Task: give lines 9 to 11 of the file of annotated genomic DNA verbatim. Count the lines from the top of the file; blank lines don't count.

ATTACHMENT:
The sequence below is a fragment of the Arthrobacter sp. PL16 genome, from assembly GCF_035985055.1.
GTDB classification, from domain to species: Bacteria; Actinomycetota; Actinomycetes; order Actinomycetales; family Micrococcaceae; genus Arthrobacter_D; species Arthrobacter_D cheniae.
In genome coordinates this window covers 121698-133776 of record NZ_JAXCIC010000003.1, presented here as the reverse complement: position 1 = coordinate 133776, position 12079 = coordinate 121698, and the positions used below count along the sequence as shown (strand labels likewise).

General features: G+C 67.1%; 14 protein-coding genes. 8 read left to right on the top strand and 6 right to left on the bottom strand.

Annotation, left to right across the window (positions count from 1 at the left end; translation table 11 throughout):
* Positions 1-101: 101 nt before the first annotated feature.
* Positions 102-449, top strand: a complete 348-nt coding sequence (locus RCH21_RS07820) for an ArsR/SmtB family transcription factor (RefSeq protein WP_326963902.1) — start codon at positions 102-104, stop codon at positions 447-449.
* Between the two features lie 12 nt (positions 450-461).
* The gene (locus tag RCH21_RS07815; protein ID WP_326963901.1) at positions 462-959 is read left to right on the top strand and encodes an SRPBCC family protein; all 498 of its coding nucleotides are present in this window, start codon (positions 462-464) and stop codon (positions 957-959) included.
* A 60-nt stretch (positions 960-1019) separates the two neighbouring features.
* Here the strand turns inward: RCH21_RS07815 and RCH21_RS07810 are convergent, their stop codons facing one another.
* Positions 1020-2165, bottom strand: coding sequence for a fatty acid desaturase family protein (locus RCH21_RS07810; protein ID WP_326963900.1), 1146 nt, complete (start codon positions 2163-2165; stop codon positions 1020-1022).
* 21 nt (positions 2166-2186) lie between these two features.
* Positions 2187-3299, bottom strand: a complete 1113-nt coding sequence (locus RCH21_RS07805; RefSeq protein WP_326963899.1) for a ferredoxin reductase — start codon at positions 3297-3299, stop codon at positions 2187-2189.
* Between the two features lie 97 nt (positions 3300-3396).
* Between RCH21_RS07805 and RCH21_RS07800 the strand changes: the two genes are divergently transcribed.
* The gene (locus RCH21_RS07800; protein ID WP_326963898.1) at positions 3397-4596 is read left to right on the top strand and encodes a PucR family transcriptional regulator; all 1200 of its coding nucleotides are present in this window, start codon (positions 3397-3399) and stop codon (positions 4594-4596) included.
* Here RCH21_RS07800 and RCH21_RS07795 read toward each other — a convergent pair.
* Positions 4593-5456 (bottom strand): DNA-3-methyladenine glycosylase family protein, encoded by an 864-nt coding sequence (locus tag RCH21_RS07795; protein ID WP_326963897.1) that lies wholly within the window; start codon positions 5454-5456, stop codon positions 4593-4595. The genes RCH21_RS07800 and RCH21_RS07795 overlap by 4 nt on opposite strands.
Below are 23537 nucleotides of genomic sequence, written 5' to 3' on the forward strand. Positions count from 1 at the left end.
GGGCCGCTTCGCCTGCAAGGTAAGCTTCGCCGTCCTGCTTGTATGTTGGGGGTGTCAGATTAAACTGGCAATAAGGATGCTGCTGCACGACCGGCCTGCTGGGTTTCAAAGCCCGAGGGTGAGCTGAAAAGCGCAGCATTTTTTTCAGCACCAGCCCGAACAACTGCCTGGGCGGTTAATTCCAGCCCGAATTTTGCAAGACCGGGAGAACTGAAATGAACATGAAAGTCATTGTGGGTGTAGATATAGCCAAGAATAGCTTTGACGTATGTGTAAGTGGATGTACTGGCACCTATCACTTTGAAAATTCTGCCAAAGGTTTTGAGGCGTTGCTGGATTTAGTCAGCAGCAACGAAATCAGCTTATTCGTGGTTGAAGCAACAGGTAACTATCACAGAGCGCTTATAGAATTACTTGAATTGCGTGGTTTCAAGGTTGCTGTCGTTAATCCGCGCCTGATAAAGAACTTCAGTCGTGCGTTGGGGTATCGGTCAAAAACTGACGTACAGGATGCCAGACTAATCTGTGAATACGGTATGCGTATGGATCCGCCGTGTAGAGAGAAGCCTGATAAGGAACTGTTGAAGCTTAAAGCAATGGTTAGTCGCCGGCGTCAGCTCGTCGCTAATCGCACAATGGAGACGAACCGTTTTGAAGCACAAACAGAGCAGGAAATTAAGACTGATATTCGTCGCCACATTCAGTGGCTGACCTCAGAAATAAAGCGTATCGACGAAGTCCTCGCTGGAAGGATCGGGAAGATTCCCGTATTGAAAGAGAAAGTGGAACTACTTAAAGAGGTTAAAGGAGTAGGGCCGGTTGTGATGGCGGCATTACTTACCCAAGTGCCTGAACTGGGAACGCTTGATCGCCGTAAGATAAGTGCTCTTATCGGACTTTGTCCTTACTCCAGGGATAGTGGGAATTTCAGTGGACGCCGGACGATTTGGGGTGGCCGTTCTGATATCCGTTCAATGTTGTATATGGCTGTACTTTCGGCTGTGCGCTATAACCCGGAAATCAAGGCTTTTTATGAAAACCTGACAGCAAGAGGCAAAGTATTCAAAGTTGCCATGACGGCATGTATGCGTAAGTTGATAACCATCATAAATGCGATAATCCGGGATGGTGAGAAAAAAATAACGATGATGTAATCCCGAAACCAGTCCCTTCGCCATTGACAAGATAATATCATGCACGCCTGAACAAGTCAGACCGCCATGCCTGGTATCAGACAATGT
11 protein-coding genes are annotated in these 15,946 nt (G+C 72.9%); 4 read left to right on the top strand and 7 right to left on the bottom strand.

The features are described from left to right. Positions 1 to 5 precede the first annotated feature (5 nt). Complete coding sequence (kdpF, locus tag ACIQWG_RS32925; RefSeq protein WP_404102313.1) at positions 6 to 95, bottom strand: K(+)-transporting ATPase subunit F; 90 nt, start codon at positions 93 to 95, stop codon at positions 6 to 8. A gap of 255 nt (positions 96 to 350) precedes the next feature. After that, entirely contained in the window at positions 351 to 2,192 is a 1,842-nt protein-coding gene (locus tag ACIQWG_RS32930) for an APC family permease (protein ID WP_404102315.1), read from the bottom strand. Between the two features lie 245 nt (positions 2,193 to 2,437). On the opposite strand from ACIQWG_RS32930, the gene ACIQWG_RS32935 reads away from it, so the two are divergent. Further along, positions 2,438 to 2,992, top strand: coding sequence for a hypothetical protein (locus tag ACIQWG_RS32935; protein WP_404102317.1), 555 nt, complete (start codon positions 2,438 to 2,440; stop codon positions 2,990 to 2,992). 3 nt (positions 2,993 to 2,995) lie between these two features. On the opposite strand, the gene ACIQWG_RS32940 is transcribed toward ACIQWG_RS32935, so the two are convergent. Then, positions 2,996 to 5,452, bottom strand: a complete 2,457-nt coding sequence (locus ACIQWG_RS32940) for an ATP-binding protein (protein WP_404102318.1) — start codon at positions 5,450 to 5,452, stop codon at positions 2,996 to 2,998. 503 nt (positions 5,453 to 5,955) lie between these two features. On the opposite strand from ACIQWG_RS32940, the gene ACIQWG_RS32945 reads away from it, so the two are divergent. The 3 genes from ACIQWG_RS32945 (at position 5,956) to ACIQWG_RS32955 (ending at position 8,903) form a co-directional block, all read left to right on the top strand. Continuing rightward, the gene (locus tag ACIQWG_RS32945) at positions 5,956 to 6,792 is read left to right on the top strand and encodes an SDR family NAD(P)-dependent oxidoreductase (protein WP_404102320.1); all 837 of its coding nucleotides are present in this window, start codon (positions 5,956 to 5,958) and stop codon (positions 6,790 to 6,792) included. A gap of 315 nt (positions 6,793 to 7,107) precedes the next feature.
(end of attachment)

* The gene (locus tag RCH21_RS07815; protein ID WP_326963901.1) at positions 462-959 is read left to right on the top strand and encodes an SRPBCC family protein; all 498 of its coding nucleotides are present in this window, start codon (positions 462-464) and stop codon (positions 957-959) included.
* A 60-nt stretch (positions 960-1019) separates the two neighbouring features.
* Here the strand turns inward: RCH21_RS07815 and RCH21_RS07810 are convergent, their stop codons facing one another.